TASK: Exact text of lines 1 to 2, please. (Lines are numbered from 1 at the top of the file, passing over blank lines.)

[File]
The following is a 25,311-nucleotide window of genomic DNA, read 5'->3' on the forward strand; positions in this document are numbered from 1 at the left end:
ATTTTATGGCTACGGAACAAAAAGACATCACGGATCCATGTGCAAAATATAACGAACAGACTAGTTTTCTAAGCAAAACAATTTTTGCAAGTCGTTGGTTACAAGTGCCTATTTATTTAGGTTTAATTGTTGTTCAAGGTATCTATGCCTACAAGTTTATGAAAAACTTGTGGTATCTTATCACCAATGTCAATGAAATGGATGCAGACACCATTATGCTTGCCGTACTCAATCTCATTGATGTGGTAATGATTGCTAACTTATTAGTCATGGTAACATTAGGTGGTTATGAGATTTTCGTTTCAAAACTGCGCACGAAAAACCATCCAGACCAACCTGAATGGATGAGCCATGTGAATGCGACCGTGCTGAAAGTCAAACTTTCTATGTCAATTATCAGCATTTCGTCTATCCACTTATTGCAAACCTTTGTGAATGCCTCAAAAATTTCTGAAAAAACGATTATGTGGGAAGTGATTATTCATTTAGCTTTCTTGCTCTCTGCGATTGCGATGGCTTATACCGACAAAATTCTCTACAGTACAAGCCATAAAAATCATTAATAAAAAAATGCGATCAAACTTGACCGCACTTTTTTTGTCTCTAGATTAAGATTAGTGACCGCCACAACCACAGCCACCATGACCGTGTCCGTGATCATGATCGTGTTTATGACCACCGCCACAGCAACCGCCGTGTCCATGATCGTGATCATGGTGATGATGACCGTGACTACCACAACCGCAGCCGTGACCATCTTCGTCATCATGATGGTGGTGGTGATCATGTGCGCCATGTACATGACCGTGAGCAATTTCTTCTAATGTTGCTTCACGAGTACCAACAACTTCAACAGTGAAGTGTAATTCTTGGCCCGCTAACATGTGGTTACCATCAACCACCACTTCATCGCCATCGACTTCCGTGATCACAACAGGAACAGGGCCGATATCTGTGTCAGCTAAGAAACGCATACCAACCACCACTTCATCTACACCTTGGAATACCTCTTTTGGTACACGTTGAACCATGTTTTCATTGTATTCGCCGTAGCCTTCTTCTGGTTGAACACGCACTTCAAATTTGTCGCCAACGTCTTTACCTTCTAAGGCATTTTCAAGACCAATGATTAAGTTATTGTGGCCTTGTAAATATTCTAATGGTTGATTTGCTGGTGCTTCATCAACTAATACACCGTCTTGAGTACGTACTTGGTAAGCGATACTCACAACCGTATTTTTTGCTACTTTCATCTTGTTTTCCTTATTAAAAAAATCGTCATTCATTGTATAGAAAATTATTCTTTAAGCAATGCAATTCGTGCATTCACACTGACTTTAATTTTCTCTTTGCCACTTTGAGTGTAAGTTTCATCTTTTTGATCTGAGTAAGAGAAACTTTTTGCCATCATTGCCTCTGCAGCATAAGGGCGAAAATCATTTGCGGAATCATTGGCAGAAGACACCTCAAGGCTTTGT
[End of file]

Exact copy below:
The following is a 25,311-nucleotide window of genomic DNA, read 5'->3' on the forward strand; positions in this document are numbered from 1 at the left end:
ATTTTATGGCTACGGAACAAAAAGACATCACGGATCCATGTGCAAAATATAACGAACAGACTAGTTTTCTAAGCAAAACAATTTTTGCAAGTCGTTGGTTACAAGTGCCTATTTATTTAGGTTTAATTGTTGTTCAAGGTATCTATGCCTACAAGTTTATGAAAAACTTGTGGTATCTTATCACCAATGTCAATGAAATGGATGCAGACACCATTATGCTTGCCGTACTCAATCTCATTGATGTGGTAATGATTGCTAACTTATTAGTCATGGTAACATTAGGTGGTTATGAGATTTTCGTTTCAAAACTGCGCACGAAAAACCATCCAGACCAACCTGAATGGATGAGCCATGTGAATGCGACCGTGCTGAAAGTCAAACTTTCTATGTCAATTATCAGCATTTCGTCTATCCACTTATTGCAAACCTTTGTGAATGCCTCAAAAATTTCTGAAAAAACGATTATGTGGGAAGTGATTATTCATTTAGCTTTCTTGCTCTCTGCGATTGCGATGGCTTATACCGACAAAATTCTCTACAGTACAAGCCATAAAAATCATTAATAAAAAAATGCGATCAAACTTGACCGCACTTTTTTTGTCTCTAGATTAAGATTAGTGACCGCCACAACCACAGCCACCATGACCGTGTCCGTGATCATGATCGTGTTTATGACCACCGCCACAGCAACCGCCGTGTCCATGATCGTGATCATGGTGATGATGACCGTGACTACCACAACCGCAGCCGTGACCATCTTCGTCATCATGATGGTGGTGGTGATCATGTGCGCCATGTACATGACCGTGAGCAATTTCTTCTAATGTTGCTTCACGAGTACCAACAACTTCAACAGTGAAGTGTAATTCTTGGCCCGCTAACATGTGGTTACCATCAACCACCACTTCATCGCCATCGACTTCCGTGATCACAACAGGAACAGGGCCGATATCTGTGTCAGCTAAGAAACGCATACCAACCACCACTTCATCTACACCTTGGAATACCTCTTTTGGTACACGTTGAACCATGTTTTCATTGTATTCGCCGTAGCCTTCTTCTGGTTGAACACGCACTTCAAATTTGTCGCCAACGTCTTTACCTTCTAAGGCATTTTCAAGACCAATGATTAAGTTATTGTGGCCTTGTAAATATTCTAATGGTTGATTTGCTGGTGCTTCATCAACTAATACACCGTCTTGAGTACGTACTTGGTAAGCGATACTCACAACCGTATTTTTTGCTACTTTCATCTTGTTTTCCTTATTAAAAAAATCGTCATTCATTGTATAGAAAATTATTCTTTAAGCAATGCAATTCGTGCATTCACACTGACTTTAATTTTCTCTTTGCCACTTTGAGTGTAAGTTTCATCTTTTTGATCTGAGTAAGAGAAACTTTTTGCCATCATTGCCTCTGCAGCATAAGGGCGAAAATCATTTGCGGAATCATTGGCAGAAGACACCTCAAGGCTTTGT